New Saudi King Brings His Own Team to Security, Economy Jobs

Saudi Arabia’s King Salman brought his own team into government a week after succeeding to the throne, replacing key security and economic officials amid twin threats from Islamic State and plunging oil prices.

Salman named Mohammed Al-Jadaan as head of the Capital Markets Authority, one of a series of changes made in royal decrees announced on state television late Thursday. He fired the kingdom’s intelligence chief and the head of the National Security Council, and announced bonuses for civil servants worth billions of dollars.

The new king is facing domestic and internal challenges including the rise of Islamic State in neighboring countries, sparking a series of attacks within the kingdom. The plunge in crude prices has also slashed revenue for Saudi Arabia, the world’s biggest oil exporter.

“Salman is moving extremely quickly to restructure the higher reaches of the decision-making process,” said Gregory Gause, head of the International Affairs Department at Texas A&M University, in an e-mailed response to questions. The moves amount to a “consolidation of power in his hands.”

Al-Jadaan, the new market regulator, replaces Mohammed al-Sheikh, who’d been overseeing the planned opening of the bourse, the Arab world’s largest with a market value of more than $500 billion, to foreign investors. The move is due in the first half of this year, the regulator said earlier this week.

Stability First

The change of personnel “was to be expected with a new king,” Emad Mostaque, a strategist at Ecstrat Ltd. in London, said by phone. “What Saudi Arabia is aiming for is stability more than anything else, so I wouldn’t expect it to affect the plans to open the market.”

Salman also announced electricity and water investment projects worth 20 billion riyals ($5.3 billion), according to the official Saudi Press Agency, as well as additional grants for the Ministry of Social Affairs and other agencies. Government employees, students and pensioners will all receive two months’ worth of salaries as a bonus.

Al Arabiya television estimated the total value of the package at 110 billion riyals. The Finance Ministry had said last month that the government would curb spending on wages and allowances, which account for about half of its spending.

Intelligence Chief

Salman named his son, Prince Abdulaziz bin Salman, as deputy to Oil Minister Ali al-Naimi, who kept his job. The king fired the chiefs of the intelligence service and the national security council, Khalid bin Bandar and Bandar bin Sultan, and set up new committees to oversee security, political affairs and economic development.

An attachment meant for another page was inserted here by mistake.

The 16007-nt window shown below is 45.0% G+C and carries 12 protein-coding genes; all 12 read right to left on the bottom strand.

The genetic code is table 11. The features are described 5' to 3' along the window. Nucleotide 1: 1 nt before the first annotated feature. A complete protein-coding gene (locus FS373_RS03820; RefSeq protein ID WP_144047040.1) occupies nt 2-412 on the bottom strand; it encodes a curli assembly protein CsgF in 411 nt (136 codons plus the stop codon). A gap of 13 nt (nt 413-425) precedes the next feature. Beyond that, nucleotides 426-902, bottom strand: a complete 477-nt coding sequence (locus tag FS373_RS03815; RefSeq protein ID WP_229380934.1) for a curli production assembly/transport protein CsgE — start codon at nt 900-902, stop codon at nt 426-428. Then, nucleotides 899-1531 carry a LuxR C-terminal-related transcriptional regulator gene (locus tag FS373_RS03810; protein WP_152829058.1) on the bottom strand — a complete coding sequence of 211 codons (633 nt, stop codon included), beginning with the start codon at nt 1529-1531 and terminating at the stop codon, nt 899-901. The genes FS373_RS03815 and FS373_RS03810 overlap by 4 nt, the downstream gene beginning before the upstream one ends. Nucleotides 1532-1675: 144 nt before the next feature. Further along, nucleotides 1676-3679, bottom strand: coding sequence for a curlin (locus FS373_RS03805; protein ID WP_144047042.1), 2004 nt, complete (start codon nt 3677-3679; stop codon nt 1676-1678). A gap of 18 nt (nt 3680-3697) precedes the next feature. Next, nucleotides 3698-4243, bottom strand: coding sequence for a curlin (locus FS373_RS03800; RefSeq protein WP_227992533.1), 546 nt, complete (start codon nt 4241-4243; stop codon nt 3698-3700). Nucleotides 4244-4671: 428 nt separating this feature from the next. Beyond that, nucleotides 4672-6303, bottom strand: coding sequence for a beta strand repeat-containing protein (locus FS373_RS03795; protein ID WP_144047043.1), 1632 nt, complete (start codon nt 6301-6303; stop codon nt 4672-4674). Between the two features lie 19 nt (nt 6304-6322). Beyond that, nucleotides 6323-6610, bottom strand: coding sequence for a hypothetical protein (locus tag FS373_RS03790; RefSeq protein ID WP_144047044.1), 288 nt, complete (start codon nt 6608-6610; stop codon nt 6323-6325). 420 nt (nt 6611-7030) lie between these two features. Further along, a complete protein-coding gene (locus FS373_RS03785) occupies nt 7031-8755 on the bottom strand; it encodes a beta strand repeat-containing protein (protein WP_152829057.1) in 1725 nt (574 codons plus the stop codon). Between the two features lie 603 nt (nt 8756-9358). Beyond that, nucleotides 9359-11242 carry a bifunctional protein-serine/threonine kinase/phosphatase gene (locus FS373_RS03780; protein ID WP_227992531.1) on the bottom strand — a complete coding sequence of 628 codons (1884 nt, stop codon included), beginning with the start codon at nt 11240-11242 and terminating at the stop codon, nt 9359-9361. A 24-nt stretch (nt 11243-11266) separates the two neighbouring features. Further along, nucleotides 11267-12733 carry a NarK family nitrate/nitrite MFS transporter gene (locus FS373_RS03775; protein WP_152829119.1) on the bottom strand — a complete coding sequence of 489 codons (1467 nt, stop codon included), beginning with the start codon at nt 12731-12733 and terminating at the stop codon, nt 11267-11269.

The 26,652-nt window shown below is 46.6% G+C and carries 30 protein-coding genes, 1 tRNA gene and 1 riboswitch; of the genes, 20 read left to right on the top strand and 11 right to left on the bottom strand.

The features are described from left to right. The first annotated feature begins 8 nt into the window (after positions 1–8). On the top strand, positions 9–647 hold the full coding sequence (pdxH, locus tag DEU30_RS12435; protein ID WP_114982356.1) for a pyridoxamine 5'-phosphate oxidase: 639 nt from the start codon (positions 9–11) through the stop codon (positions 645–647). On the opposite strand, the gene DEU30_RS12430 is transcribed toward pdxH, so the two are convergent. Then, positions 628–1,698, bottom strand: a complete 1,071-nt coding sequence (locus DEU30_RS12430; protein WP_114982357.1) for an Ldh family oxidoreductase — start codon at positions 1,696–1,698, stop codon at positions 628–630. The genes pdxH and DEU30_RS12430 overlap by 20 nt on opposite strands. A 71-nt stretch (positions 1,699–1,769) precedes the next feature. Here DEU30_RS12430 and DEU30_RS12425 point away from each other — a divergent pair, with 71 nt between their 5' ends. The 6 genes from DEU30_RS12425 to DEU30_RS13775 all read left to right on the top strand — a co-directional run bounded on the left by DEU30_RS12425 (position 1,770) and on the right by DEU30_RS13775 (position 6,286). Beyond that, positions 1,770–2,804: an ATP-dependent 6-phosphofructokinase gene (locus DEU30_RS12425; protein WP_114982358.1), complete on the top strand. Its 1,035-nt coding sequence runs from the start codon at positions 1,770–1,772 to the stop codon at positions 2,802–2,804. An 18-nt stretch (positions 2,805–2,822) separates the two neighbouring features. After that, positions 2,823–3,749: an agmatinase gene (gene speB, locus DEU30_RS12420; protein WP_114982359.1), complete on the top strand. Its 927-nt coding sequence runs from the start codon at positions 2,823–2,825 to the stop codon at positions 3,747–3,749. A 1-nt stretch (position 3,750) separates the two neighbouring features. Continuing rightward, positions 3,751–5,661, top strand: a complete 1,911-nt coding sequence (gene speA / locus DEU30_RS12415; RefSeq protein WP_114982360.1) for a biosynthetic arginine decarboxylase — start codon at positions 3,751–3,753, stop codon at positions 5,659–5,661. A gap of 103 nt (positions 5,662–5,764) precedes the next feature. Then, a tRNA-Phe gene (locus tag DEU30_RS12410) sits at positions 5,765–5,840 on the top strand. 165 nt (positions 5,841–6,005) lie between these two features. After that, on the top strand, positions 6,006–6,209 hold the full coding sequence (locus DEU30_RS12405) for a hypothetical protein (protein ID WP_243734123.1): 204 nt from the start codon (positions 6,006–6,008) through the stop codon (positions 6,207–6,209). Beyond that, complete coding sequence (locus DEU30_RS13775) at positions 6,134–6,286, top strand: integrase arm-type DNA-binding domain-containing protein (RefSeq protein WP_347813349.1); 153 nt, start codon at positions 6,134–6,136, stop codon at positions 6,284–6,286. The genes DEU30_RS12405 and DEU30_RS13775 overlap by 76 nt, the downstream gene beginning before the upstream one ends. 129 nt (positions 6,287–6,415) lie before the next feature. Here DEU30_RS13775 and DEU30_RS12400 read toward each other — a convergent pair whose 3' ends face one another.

Saudi security chiefs have been involved in the civil war in Syria, where the kingdom has backed rebels fighting to oust President Bashar al-Assad. Militant groups such as Islamic State and al-Qaeda have emerged as the dominant force in the Syrian opposition, and critics have blamed Saudi Arabia and its Gulf allies for enabling their rise.

Salman also merged the ministries of education and higher education, appointing Azzam al-Dakheel as the head, and changed the governors of Riyadh, Mecca and the central province of Qassim.

“A reshuffle this extensive probably was at least partly in the works, or discussed among senior family members, even while King Abdullah was still alive,” said Paul Pillar, a professor at Georgetown University in Washington and former U.S. intelligence officer for the Middle East. “Some of the changes appear to be a rebalancing or adjustment of the domains of different parts of the royal family, rather than a significant accretion of power of any one faction.”

New Regulator

Al-Jadaan, the new chief market regulator, was previously a member of the agency’s advisory board. He’s also chair of Saudi Arabia’s General Investment Authority, and a special adviser to the board of directors at Morgan Stanley Saudi Arabia, according to the website of law firm Al-Jadaan, of which he’s the founder and managing partner.

“I don’t foresee big changes in the market any time soon and certainly no derailing of plans al-Sheikh carried out, including the market opening to foreign investors,” said Mohammed al-Omran, a financial analyst and president of the Gulf Center for Financial Consultancy in Riyadh. “That will happen. Al-Jadaan will just continue with the same progressive path, I believe.”

(An earlier version of this story corrected the title of analyst quoted in the fourth paragraph.)

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